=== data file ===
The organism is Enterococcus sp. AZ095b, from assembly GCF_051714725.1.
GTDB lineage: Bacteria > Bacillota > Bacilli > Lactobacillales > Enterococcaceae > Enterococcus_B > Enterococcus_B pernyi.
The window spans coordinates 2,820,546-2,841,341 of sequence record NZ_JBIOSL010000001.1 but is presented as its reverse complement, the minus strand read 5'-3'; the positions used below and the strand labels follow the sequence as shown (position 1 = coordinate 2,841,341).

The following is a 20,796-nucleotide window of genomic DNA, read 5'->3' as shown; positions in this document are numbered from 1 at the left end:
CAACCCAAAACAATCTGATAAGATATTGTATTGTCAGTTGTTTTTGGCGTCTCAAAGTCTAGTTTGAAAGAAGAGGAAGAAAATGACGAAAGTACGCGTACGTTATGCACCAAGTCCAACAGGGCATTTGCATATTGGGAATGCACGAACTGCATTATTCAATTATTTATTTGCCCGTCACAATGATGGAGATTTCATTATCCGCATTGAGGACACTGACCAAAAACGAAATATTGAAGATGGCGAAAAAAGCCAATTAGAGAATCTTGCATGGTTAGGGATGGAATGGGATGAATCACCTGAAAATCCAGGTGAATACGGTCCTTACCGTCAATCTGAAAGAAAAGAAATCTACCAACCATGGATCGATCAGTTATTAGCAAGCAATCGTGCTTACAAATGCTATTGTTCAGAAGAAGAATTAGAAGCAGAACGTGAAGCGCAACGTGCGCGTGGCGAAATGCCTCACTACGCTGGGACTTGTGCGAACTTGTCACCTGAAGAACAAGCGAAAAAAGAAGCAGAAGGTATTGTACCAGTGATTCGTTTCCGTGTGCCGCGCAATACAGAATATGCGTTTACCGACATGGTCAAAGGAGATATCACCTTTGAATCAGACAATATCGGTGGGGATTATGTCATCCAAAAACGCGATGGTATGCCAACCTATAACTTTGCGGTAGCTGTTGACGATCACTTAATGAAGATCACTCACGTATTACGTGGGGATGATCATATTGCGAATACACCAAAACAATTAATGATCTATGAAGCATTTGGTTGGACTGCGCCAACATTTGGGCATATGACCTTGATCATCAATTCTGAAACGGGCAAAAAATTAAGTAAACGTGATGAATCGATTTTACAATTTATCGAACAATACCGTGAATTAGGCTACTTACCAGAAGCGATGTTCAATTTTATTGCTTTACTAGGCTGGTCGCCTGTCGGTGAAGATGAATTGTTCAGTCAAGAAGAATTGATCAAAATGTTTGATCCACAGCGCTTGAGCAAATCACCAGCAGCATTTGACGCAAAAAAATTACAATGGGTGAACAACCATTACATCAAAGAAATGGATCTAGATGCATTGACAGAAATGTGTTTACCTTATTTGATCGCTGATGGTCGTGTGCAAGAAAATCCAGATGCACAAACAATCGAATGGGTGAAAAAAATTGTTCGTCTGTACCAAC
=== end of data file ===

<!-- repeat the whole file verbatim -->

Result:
The organism is Enterococcus sp. AZ095b, from assembly GCF_051714725.1.
GTDB lineage: Bacteria > Bacillota > Bacilli > Lactobacillales > Enterococcaceae > Enterococcus_B > Enterococcus_B pernyi.
The window spans coordinates 2,820,546-2,841,341 of sequence record NZ_JBIOSL010000001.1 but is presented as its reverse complement, the minus strand read 5'-3'; the positions used below and the strand labels follow the sequence as shown (position 1 = coordinate 2,841,341).

The following is a 20,796-nucleotide window of genomic DNA, read 5'->3' as shown; positions in this document are numbered from 1 at the left end:
CAACCCAAAACAATCTGATAAGATATTGTATTGTCAGTTGTTTTTGGCGTCTCAAAGTCTAGTTTGAAAGAAGAGGAAGAAAATGACGAAAGTACGCGTACGTTATGCACCAAGTCCAACAGGGCATTTGCATATTGGGAATGCACGAACTGCATTATTCAATTATTTATTTGCCCGTCACAATGATGGAGATTTCATTATCCGCATTGAGGACACTGACCAAAAACGAAATATTGAAGATGGCGAAAAAAGCCAATTAGAGAATCTTGCATGGTTAGGGATGGAATGGGATGAATCACCTGAAAATCCAGGTGAATACGGTCCTTACCGTCAATCTGAAAGAAAAGAAATCTACCAACCATGGATCGATCAGTTATTAGCAAGCAATCGTGCTTACAAATGCTATTGTTCAGAAGAAGAATTAGAAGCAGAACGTGAAGCGCAACGTGCGCGTGGCGAAATGCCTCACTACGCTGGGACTTGTGCGAACTTGTCACCTGAAGAACAAGCGAAAAAAGAAGCAGAAGGTATTGTACCAGTGATTCGTTTCCGTGTGCCGCGCAATACAGAATATGCGTTTACCGACATGGTCAAAGGAGATATCACCTTTGAATCAGACAATATCGGTGGGGATTATGTCATCCAAAAACGCGATGGTATGCCAACCTATAACTTTGCGGTAGCTGTTGACGATCACTTAATGAAGATCACTCACGTATTACGTGGGGATGATCATATTGCGAATACACCAAAACAATTAATGATCTATGAAGCATTTGGTTGGACTGCGCCAACATTTGGGCATATGACCTTGATCATCAATTCTGAAACGGGCAAAAAATTAAGTAAACGTGATGAATCGATTTTACAATTTATCGAACAATACCGTGAATTAGGCTACTTACCAGAAGCGATGTTCAATTTTATTGCTTTACTAGGCTGGTCGCCTGTCGGTGAAGATGAATTGTTCAGTCAAGAAGAATTGATCAAAATGTTTGATCCACAGCGCTTGAGCAAATCACCAGCAGCATTTGACGCAAAAAAATTACAATGGGTGAACAACCATTACATCAAAGAAATGGATCTAGATGCATTGACAGAAATGTGTTTACCTTATTTGATCGCTGATGGTCGTGTGCAAGAAAATCCAGATGCACAAACAATCGAATGGGTGAAAAAAATTGTTCGTCTGTACCAAC